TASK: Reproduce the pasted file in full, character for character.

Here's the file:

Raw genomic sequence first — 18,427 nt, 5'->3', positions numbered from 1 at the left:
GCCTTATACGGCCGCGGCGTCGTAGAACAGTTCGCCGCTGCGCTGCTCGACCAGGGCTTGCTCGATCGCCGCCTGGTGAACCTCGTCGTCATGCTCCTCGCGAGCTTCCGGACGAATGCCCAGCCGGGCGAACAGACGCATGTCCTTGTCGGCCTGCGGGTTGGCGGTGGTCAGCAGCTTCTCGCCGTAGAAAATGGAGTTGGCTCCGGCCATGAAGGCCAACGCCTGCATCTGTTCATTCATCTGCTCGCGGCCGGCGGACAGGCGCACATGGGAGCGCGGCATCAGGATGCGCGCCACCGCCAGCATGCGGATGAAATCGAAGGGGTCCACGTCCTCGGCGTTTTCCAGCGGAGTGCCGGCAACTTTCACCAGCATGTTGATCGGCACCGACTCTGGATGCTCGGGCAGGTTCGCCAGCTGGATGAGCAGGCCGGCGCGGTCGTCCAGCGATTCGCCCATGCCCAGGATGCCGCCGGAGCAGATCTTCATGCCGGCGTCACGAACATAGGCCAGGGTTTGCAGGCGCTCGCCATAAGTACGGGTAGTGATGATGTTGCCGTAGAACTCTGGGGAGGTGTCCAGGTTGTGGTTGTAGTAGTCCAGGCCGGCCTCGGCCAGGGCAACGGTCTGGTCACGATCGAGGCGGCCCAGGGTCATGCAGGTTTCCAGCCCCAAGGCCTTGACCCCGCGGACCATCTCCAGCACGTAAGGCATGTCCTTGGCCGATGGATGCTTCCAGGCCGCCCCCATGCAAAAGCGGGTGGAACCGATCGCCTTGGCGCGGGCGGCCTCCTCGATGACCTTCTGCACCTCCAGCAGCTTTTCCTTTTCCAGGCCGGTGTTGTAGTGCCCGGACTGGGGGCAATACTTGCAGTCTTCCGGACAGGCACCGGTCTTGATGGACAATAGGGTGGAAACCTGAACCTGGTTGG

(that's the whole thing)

Raw genomic sequence first — 18,427 nt, 5'->3', positions numbered from 1 at the left:
GCCTTATACGGCCGCGGCGTCGTAGAACAGTTCGCCGCTGCGCTGCTCGACCAGGGCTTGCTCGATCGCCGCCTGGTGAACCTCGTCGTCATGCTCCTCGCGAGCTTCCGGACGAATGCCCAGCCGGGCGAACAGACGCATGTCCTTGTCGGCCTGCGGGTTGGCGGTGGTCAGCAGCTTCTCGCCGTAGAAAATGGAGTTGGCTCCGGCCATGAAGGCCAACGCCTGCATCTGTTCATTCATCTGCTCGCGGCCGGCGGACAGGCGCACATGGGAGCGCGGCATCAGGATGCGCGCCACCGCCAGCATGCGGATGAAATCGAAGGGGTCCACGTCCTCGGCGTTTTCCAGCGGAGTGCCGGCAACTTTCACCAGCATGTTGATCGGCACCGACTCTGGATGCTCGGGCAGGTTCGCCAGCTGGATGAGCAGGCCGGCGCGGTCGTCCAGCGATTCGCCCATGCCCAGGATGCCGCCGGAGCAGATCTTCATGCCGGCGTCACGAACATAGGCCAGGGTTTGCAGGCGCTCGCCATAAGTACGGGTAGTGATGATGTTGCCGTAGAACTCTGGGGAGGTGTCCAGGTTGTGGTTGTAGTAGTCCAGGCCGGCCTCGGCCAGGGCAACGGTCTGGTCACGATCGAGGCGGCCCAGGGTCATGCAGGTTTCCAGCCCCAAGGCCTTGACCCCGCGGACCATCTCCAGCACGTAAGGCATGTCCTTGGCCGATGGATGCTTCCAGGCCGCCCCCATGCAAAAGCGGGTGGAACCGATCGCCTTGGCGCGGGCGGCCTCCTCGATGACCTTCTGCACCTCCAGCAGCTTTTCCTTTTCCAGGCCGGTGTTGTAGTGCCCGGACTGGGGGCAATACTTGCAGTCTTCCGGACAGGCACCGGTCTTGATGGACAATAGGGTGGAAACCTGAACCTGGTTGG